ICOMOS Georgia, together with "Young Psychologists of Abkhazia", "Georgian National Committee of Blue Shield Georgia” and various researchers has protested against the facts of damage to cultural heritage sites in the occupied territories of Georgia. By informing international professional organizations through such petitions and letters, these groups try to support the implementation of various provisions of international law for the protection of Georgia’s heritage on all of its territories.

A non-governmental organization called "Tiflis Hamkari” has been undertaking active campaigns for the protection of Tbilisi Historic District for the last couple of years. With the help of international donors, such as Eurasia Foundation, Open Society – Georgia Foundation, USAID programme G-PAC and other, they have managed to launch several studies, campaigns and law suits against heritage destruction in Tbilisi and Batumi.

Since the late 1990s, the "Open Society – Georgia Foundation” has been carrying out a heritage programme financing the study, preservation, emergency restoration and promotion of Georgia’s movable and immovable cultural heritage. Besides, on the backdrop of illegal constructions in Tbilisi historic district, in 2001 it financed the very first campaign for its protection called "SOS Old Tbilisi” which was implemented by ICOMOS Georgia.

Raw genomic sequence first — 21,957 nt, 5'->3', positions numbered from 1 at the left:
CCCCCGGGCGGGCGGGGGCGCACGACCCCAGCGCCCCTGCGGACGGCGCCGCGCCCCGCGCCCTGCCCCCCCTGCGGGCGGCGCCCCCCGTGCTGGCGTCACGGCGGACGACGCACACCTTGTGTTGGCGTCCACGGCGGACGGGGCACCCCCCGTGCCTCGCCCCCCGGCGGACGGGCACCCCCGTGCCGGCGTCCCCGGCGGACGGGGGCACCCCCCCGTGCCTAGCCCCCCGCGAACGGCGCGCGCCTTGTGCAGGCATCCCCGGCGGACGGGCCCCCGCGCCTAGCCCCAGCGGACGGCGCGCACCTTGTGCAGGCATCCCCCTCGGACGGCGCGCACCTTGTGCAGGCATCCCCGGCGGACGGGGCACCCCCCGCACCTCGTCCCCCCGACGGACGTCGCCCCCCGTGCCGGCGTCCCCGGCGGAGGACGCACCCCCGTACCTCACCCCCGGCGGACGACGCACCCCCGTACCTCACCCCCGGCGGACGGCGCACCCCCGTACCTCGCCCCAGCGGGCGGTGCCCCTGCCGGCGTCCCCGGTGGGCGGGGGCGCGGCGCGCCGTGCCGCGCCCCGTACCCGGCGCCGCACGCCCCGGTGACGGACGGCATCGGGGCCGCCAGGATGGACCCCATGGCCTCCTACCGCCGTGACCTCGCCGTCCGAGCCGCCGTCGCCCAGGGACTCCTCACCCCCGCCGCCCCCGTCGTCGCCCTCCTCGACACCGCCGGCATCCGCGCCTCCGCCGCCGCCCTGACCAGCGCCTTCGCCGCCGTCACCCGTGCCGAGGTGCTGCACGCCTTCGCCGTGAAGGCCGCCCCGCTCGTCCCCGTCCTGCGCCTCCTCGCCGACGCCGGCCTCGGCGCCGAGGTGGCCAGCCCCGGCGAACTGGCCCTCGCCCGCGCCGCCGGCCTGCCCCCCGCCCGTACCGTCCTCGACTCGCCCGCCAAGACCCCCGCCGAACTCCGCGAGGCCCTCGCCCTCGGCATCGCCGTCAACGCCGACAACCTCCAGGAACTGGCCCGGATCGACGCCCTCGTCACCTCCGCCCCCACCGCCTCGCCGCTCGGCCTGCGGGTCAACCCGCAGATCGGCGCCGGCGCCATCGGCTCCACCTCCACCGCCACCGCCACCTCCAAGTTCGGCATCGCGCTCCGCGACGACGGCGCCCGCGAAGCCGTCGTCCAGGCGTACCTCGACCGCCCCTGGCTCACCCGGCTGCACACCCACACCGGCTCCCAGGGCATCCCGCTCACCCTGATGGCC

In the period between the late 1990s until about 2005, a number of projects have been carried out by different NGOs with the support of World Monuments Fund (US). Tbilisi Historic District has been placed on the WMF’s 100 Most Endangered Sites list for three times in 1999, 2000 and 2002, as a result of which the district and its problems received more international attention. It was then, when Tbilisi Historic District was nominated for the inclusion in the UNESCO World Heritage List. One of its quarters – Zemo Kala was included in the World Bank’s Cultural Heritage Initiative as a project site. It also helped ICOMOS Georgia to raise further funds for its campaign "Save Old Tbilisi”.

In 2000, "World Monuments Fund” (US) also funded the study and documentation of Betlemi Quarter after which it attracted further donors like the UNESCO and the Ministry of Foreign Affairs of Norway. The latter donor financed the subsequent community based revitalization project of the district successfully implemented by ICOMOS Georgia. The long term positive results of the project are evident and acclaimed presently.

In the same period, the Jewish Heritage Fund supported the study, project design and emergency rehabilitation of one of the landmark sites in Tbilisi historic district, nowadays the David Baazov Museum of History of Jews of Georgia which had been damaged by Tbilisi earthquake.